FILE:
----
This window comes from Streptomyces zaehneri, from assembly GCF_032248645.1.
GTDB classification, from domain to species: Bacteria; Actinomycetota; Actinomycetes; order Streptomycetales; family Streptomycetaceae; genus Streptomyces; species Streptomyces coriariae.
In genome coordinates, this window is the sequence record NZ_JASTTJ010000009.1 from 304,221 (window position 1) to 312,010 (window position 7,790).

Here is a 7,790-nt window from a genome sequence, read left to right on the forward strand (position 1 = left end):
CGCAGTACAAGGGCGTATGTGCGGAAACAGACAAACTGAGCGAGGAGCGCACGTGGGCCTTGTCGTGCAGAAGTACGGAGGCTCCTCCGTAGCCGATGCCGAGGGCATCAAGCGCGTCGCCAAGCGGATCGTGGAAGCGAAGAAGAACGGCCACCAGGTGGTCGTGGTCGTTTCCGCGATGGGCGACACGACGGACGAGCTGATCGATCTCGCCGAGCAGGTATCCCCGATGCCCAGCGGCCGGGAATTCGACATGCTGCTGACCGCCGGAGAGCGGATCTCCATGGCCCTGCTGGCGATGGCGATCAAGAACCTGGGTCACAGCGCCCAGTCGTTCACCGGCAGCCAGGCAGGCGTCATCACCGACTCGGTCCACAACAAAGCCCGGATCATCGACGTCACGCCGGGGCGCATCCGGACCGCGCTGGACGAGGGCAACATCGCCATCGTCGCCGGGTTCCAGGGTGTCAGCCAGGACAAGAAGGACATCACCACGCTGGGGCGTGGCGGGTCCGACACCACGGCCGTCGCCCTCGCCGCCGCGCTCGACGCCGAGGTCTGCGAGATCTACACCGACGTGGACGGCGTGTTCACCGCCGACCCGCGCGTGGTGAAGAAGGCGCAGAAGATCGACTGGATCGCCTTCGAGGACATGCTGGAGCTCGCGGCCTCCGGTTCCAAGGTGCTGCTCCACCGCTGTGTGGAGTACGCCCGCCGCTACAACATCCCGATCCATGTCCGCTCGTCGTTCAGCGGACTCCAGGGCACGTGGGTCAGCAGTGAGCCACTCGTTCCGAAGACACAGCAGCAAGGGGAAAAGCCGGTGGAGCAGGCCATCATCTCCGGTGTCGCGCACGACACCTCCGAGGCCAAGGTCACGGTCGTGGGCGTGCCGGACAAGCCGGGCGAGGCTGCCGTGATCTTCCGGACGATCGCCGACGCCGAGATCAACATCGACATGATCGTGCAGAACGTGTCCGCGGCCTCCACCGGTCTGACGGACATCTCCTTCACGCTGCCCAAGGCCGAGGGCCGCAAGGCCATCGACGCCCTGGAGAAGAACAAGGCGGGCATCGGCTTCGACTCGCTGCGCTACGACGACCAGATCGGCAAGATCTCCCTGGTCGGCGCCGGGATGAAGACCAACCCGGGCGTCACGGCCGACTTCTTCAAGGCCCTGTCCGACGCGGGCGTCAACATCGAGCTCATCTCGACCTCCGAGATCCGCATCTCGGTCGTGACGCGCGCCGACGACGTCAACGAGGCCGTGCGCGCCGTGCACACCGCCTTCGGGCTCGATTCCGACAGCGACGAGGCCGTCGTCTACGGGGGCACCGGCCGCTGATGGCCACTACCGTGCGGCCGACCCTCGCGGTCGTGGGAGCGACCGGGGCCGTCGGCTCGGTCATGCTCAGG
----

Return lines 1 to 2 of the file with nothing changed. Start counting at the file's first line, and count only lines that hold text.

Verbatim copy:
This window comes from Streptomyces zaehneri, from assembly GCF_032248645.1.
GTDB classification, from domain to species: Bacteria; Actinomycetota; Actinomycetes; order Streptomycetales; family Streptomycetaceae; genus Streptomyces; species Streptomyces coriariae.